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Cancer Epidemiol Biomarkers Prev. 2020 Mar;29(3):687-689. doi: 10.1158/1055-9965.EPI-19-1314. Epub 2020 Jan 8.

Shift Work and Working at Night in Relation to Breast Cancer Incidence.

Author information

1
Epidemiology Branch, National Institute of Environmental Health Sciences, Research Triangle Park, North Carolina.
2
Department of Epidemiology, University of North Carolina, Chapel Hill, North Carolina.
3
Epidemiology Branch, National Institute of Environmental Health Sciences, Research Triangle Park, North Carolina. alexandra.white@nih.gov.

Abstract

BACKGROUND:

Night shift work has been classified by the International Agency for Research on Cancer as a probable carcinogen in humans. Several studies have assessed night shift work in relation to breast cancer risk, with inconsistent results.

METHODS:

In the prospective Sister Study cohort, current and past occupational history was collected for 48,451 participants. We used Cox proportional hazards models to estimate adjusted HRs and 95% confidence intervals (CI) for the association between baseline work schedule characteristics and incident breast cancer.

RESULTS:

During follow-up (mean = 9.1 years), 3,191 incident cases were diagnosed. We observed little to no increase in risk associated with work schedule characteristics (ever working rotating shifts: HR = 1.04, 95% CI, 0.91-1.20; ever working rotating night shifts: HR = 1.08, 95% CI, 0.92-1.27; ever working at night: HR = 1.01, 95% CI, 0.94-1.10; and ever working irregular hours: HR = 0.98, 95% CI, 0.91-1.06). Although short-term night work (>0 to 5 years vs. never: HR = 1.12; 95% CI, 1.00-1.26) and rotating shift work at night (>0 to 5 years vs. never: HR = 1.30; 95% CI, 1.05-1.61) were associated with increased breast cancer risk, working nights for more than 5 years was not associated with risk.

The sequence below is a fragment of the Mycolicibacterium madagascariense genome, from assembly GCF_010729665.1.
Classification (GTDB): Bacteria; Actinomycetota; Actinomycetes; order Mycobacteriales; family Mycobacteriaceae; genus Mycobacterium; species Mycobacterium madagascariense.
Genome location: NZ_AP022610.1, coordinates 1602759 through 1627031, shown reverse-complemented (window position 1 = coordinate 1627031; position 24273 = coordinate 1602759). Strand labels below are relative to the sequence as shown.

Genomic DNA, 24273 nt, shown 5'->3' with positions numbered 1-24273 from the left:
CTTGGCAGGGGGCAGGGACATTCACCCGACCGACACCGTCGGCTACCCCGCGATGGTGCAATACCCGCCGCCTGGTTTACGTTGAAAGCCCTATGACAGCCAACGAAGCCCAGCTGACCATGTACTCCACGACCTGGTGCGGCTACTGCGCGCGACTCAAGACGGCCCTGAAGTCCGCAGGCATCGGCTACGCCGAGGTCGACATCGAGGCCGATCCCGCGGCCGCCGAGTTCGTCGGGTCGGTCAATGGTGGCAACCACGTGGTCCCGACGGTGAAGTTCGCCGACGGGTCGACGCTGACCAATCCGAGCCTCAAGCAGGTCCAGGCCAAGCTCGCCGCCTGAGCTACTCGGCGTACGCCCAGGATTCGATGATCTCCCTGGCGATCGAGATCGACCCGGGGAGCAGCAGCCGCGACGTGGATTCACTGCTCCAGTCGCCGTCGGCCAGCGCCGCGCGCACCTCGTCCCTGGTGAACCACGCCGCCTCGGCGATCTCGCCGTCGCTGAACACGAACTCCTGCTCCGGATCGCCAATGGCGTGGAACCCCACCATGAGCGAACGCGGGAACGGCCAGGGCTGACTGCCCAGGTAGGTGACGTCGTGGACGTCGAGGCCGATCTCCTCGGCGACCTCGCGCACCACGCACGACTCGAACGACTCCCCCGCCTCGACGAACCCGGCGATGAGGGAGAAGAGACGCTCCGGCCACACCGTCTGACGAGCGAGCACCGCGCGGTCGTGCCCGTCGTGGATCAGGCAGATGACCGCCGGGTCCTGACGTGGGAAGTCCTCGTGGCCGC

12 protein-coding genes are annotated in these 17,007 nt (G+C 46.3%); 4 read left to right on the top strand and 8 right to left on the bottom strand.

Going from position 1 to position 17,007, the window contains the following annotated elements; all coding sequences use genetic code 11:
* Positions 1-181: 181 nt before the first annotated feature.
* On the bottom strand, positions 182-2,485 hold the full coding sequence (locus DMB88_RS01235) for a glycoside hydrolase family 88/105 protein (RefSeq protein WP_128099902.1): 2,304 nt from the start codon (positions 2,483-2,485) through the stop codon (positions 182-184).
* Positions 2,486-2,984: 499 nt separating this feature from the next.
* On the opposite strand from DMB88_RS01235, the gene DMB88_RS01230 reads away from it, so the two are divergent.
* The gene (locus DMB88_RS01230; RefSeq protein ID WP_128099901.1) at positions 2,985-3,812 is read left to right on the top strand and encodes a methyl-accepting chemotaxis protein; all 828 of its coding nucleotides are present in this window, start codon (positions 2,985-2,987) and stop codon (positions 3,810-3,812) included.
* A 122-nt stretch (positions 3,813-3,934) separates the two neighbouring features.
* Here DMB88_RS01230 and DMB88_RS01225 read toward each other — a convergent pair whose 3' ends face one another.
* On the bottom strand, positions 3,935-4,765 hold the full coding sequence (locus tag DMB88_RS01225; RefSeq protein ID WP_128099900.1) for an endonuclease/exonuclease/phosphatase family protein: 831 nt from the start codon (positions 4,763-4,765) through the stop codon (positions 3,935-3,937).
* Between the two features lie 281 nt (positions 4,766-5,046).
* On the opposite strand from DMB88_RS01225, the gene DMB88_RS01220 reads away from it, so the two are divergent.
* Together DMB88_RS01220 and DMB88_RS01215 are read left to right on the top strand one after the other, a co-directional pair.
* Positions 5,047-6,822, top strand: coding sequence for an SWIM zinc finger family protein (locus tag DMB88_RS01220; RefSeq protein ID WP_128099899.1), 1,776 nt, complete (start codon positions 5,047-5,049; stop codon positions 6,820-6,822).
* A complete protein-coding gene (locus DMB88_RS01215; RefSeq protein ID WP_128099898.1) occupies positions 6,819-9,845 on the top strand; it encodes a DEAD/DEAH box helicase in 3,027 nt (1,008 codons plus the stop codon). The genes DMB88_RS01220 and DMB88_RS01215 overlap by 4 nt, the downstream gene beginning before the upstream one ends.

CONCLUSIONS:

Overall, we observed little evidence that rotating shift work or work at night was associated with a higher risk of breast cancer, except possibly among those who participated in such work for short durations of time.

IMPACT:

This study indicates that if night shift work is associated with breast cancer, the increase in risk is small.

PMID:
31915142
PMCID:
PMC7060110
[Available on 2020-09-01]
DOI:
10.1158/1055-9965.EPI-19-1314

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